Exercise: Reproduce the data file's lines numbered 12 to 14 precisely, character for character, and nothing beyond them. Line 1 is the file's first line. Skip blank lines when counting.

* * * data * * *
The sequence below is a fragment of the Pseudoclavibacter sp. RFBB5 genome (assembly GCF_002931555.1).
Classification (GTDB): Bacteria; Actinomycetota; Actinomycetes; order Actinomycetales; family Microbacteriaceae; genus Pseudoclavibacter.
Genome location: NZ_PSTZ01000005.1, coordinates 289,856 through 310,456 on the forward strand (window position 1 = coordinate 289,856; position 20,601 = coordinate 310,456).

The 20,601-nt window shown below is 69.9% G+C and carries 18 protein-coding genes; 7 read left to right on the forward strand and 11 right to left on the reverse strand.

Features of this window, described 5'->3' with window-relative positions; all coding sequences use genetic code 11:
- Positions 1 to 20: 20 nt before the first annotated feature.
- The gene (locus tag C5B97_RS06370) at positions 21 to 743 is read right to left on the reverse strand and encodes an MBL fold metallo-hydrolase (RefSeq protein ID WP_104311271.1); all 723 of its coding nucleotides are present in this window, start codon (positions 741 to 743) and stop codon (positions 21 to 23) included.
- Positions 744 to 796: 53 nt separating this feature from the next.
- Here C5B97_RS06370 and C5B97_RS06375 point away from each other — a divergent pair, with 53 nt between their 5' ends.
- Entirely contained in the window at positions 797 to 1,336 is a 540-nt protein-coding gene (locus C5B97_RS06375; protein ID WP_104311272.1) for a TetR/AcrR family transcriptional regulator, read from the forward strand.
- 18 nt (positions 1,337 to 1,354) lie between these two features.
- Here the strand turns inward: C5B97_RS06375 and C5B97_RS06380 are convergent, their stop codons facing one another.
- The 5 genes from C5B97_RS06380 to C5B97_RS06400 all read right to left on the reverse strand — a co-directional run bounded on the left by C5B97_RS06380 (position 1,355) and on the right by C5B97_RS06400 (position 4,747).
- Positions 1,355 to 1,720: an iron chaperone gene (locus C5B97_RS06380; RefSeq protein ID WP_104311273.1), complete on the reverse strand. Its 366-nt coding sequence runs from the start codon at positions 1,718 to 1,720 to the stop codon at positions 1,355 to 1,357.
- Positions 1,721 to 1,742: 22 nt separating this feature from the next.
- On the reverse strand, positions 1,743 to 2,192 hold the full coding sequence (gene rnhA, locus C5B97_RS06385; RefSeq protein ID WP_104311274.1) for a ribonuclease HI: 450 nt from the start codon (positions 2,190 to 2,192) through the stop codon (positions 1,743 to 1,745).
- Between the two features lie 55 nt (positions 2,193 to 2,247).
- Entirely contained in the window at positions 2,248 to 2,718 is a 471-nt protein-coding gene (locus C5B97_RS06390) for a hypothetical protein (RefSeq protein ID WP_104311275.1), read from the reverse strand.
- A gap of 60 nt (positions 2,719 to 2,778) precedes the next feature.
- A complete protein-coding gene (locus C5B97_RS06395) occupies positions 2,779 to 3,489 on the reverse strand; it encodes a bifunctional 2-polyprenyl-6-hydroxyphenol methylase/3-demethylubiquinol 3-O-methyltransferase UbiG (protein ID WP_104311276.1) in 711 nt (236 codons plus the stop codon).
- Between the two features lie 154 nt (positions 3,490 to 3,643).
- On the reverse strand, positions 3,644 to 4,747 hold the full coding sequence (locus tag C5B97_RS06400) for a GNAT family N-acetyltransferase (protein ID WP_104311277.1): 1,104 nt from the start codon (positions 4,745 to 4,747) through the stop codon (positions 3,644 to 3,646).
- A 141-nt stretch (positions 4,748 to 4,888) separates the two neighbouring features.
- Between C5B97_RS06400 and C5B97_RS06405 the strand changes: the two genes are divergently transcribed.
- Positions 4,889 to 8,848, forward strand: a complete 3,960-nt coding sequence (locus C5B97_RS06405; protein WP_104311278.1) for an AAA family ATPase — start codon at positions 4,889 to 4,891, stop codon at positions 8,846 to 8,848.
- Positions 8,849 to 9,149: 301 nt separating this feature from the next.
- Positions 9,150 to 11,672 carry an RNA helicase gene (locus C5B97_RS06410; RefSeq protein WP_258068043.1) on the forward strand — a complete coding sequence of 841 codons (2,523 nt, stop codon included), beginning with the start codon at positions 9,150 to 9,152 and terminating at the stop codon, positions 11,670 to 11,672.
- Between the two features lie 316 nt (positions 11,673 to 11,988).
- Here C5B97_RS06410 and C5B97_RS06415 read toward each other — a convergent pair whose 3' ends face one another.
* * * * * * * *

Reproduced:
- Here the strand turns inward: C5B97_RS06375 and C5B97_RS06380 are convergent, their stop codons facing one another.
- The 5 genes from C5B97_RS06380 to C5B97_RS06400 all read right to left on the reverse strand — a co-directional run bounded on the left by C5B97_RS06380 (position 1,355) and on the right by C5B97_RS06400 (position 4,747).
- Positions 1,355 to 1,720: an iron chaperone gene (locus C5B97_RS06380; RefSeq protein ID WP_104311273.1), complete on the reverse strand. Its 366-nt coding sequence runs from the start codon at positions 1,718 to 1,720 to the stop codon at positions 1,355 to 1,357.